Top 26-50 Prospects
Alex Verdugo, Los Angeles Dodgers (33)
Verdugo enters the season as the fourth outfielder for the Dodgers. Although he is left-handed, he likely will draw starts over Joc Pederson against left-handed pitching. It likely will take an injury for Verdugo to receive regular playing time this year.
Garrett Hampson, Colorado Rockies (38)
Although Hampson enjoyed a strong spring (.279/.340/.628 with 4 home runs and 7 stolen bases), Ryan McMahon outperformed him and earned the starting second base job. Following the injury to Daniel Murphy, more playing time may open up for Hampson; however, Mark Reynolds received the first start. So far, he is receiving the typical Rockies rookie treatment. Once he elevates into a starting role, Hampson should provide an excellent source of speed with some power.
Chris Paddack, San Diego Padres (41)
Like his teammate Tatis Jr., Paddack received a promotion to the majors without playing a single game in Triple-A. This spring, he was simply incredible, with a 24-to-3 strikeout-to-walk ratio in 15 1/3 innings (1.76/1.11 ERA/WHIP). Paddack is a command and control artist with an elite, double-plus change-up and enough velocity (mid-90s fastball, averaged 94.8 mph in debut) to keep hitters honest. In his debut, he elicited 6 swinging strikes on 24 change-ups (25%)! Expect him to perform similar to, if not better than, Shane Bieber this year.
Yusei Kikuchi, Seattle Mariners (44)
Now, we have two regular season starts worth of data on Kikuchi. He has a three-pitch repertoire, including a low-to-mid-90s fastball (averaged 93.1 mph), a mid-80s slider, and a mid-70s curveball. As promised, his slider is devastating, eliciting 31.8% whiffs in his second start. Neither his fastball nor his curveball find nearly as much success and appear to be average offerings. While Kikuchi has only walked one batter, he has thrown just 63.8% strikes. Ultimately, his average command and control should generate far more walks. Overall, he looks the part of a 4-starter, with potential to flash as a 3-starter when his command is on and either his fastball or curveball are missing bats.
Josh James, Houston Astros (45)
Due to a strained right quad, James did not make the starting rotation. Still, he made the active roster as a reliever and picked up where he left off last year, impressing in a two-inning outing. Whether the Astros utilize James similar to Josh Hader or he slides back into the rotation, he should provide solid value in most formats.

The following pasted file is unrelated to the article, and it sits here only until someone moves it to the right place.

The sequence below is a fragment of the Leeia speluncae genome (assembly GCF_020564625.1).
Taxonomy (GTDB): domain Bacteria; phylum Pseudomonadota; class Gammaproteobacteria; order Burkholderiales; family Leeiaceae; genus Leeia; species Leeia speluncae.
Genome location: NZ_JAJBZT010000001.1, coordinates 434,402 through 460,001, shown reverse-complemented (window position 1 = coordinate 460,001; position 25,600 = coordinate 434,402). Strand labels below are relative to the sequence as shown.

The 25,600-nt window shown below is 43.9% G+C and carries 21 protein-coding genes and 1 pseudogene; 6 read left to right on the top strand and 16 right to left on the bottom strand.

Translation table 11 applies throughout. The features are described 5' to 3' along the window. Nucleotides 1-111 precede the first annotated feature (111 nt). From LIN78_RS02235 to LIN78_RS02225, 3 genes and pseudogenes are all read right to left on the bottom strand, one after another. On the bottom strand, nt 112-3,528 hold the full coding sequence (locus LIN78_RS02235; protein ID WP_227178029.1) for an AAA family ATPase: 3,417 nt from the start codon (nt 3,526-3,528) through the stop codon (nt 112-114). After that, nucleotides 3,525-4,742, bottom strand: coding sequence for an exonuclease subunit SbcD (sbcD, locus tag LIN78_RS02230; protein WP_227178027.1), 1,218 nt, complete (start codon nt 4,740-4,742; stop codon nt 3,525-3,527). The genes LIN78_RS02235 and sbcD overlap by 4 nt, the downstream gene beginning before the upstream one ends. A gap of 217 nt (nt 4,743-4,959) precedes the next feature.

Kyle Wright, Atlanta Braves (48)
After injuries to Mike Foltynewicz and Kevin Gausman, and some shaky outings from Touki Toussaint this spring, Wright made the starting rotation. In his season debut, he struggled mightily with control, walking 5 and throwing only 52.9% strikes. Wright possesses excellent upside, with four above-average offerings. Whether he can harness his stuff will determine his immediate success.
Top 51-200 Prospects
Danny Jansen, Toronto Blue Jays (56)
Following the trade of Russell Martin, Jansen is now the starting catcher for the Blue Jays. He has exceptional plate discipline, solid power, and a mature approach. As soon as this year, he could be a top 5 fantasy catcher.
Brandon Lowe, Tampa Bay Rays (74)
In mid-March, the Rays signed Lowe to a six-year, $24 million contract extension. Even though he is under contract, he is still only receiving part-time playing time for now. Offensively, Lowe stands out for his patient, all-fields approach and above-average raw power. Unfortunately, his defensive shortcomings may limit his short-term opportunities.
Bryse Wilson, Atlanta Braves (75)
Along with Wright, Wilson benefited from the slew of injuries to the Braves rotation. Uncharacteristically, he struggled with control in his season debut, walking 4 and throwing just 54.8% strikes. How long he remains in the rotation is uncertain, but he could provide nice value while his run lasts. At his best, Wilson is a well-built and sturdy workhorse starter with mid-rotation upside.
Christin Stewart, Detroit Tigers (116)
Stewart started spring on fire, but struggled over the last couple weeks, leading to a 23-to-2 strikeout-to-walk ratio. Still, the Tigers decided to roll with him in the starting lineup. Stewart is a prototypical, old-school power-hitter with pairs plus (or better) raw power.
Sandy Alcantara, Miami Marlins (119)
During spring training, Alcantara displayed his normal control issues (11 walks in 15 1/3 innings). Then, in his season debut, he tossed an absolute gem, issuing 0 walks and throwing 71.7% strikes over 8 scoreless innings. If Alcantara can find consistent command, he is a potential breakout player with his deep, four-pitch repertoire, headlined by an upper-90s fastball (96.5 mph average).
Willians Astudillo, Minnesota Twins (142)
An extreme high-contact hitter, Astudillo had a 0-to-1 strikeout-to-walk ratio in 52 spring training plate appearances (.314/.333/.471), winning a spot as a third-string catcher on the Twins roster. Unfortunately, this limited role appears to be all the playing time he will receive. Hopefully, he can hit his way into more regular playing time.
Dakota Hudson, St. Louis Cardinals (167)
While Hudson found success in the bullpen last year, his future is in the rotation, beginning this year. With a sturdy 6’5″ frame, he is a potential workhorse, ground ball (58.2%) pitcher. Hudson relies on basically two pitches, a mid-90s fastball and an upper-80s cutter, which he can manipulate to play as a low-80s slider.
Other Prospects of Note
- Ty Buttrey, Los Angeles Angels (240)
- Rowdy Tellez, Toronto Blue Jays (260)
- Dan Vogelbach, Seattle Mariners (283)
- Billy McKinney, Toronto Blue Jays (354)
- Framber Valdez, Houston Astros (381)
- Pablo Reyes, Pittsburgh Pirates (436)
- Kevin Newman, Pittsburgh Pirates (445)
- Connor Joe, San Francisco Giants (480)
- Merrill Kelly, Arizona Diamondbacks
- Frank Schwindel, Kansas City Royals
- Richie Martin, Baltimore Orioles
- Drew Jackson, Baltimore Orioles
- Michael Reed, San Francisco Giants
- Trent Thornton, Toronto Blue Jays
- Spencer Turnbull, Detroit Tigers
- Yoan Lopez, Arizona Diamondbacks
- Elvis Luciano, Kansas City Royals